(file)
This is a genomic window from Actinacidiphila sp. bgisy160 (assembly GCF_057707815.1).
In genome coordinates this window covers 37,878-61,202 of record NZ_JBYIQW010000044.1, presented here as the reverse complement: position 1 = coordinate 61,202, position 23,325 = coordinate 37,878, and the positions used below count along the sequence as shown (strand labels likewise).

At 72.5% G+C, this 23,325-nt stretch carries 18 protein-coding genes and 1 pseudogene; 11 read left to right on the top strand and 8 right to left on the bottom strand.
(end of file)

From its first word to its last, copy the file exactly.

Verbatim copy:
This is a genomic window from Actinacidiphila sp. bgisy160 (assembly GCF_057707815.1).
In genome coordinates this window covers 37,878-61,202 of record NZ_JBYIQW010000044.1, presented here as the reverse complement: position 1 = coordinate 61,202, position 23,325 = coordinate 37,878, and the positions used below count along the sequence as shown (strand labels likewise).

At 72.5% G+C, this 23,325-nt stretch carries 18 protein-coding genes and 1 pseudogene; 11 read left to right on the top strand and 8 right to left on the bottom strand.